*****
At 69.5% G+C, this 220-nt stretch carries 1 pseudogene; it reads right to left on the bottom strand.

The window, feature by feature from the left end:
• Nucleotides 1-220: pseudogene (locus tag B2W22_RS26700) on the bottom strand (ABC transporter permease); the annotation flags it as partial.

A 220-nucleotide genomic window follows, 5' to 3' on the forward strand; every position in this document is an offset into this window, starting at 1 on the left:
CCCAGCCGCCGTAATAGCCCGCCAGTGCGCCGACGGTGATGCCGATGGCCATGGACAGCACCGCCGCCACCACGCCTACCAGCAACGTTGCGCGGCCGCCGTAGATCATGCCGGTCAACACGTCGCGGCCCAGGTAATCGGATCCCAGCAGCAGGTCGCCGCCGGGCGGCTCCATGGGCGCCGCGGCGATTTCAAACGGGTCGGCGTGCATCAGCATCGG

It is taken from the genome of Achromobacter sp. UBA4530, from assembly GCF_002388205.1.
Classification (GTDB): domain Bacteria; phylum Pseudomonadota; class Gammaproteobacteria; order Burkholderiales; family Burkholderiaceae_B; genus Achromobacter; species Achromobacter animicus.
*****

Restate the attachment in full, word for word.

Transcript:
At 69.5% G+C, this 220-nt stretch carries 1 pseudogene; it reads right to left on the bottom strand.

The window, feature by feature from the left end:
• Nucleotides 1-220: pseudogene (locus tag B2W22_RS26700) on the bottom strand (ABC transporter permease); the annotation flags it as partial.

A 220-nucleotide genomic window follows, 5' to 3' on the forward strand; every position in this document is an offset into this window, starting at 1 on the left:
CCCAGCCGCCGTAATAGCCCGCCAGTGCGCCGACGGTGATGCCGATGGCCATGGACAGCACCGCCGCCACCACGCCTACCAGCAACGTTGCGCGGCCGCCGTAGATCATGCCGGTCAACACGTCGCGGCCCAGGTAATCGGATCCCAGCAGCAGGTCGCCGCCGGGCGGCTCCATGGGCGCCGCGGCGATTTCAAACGGGTCGGCGTGCATCAGCATCGG

It is taken from the genome of Achromobacter sp. UBA4530, from assembly GCF_002388205.1.
Classification (GTDB): domain Bacteria; phylum Pseudomonadota; class Gammaproteobacteria; order Burkholderiales; family Burkholderiaceae_B; genus Achromobacter; species Achromobacter animicus.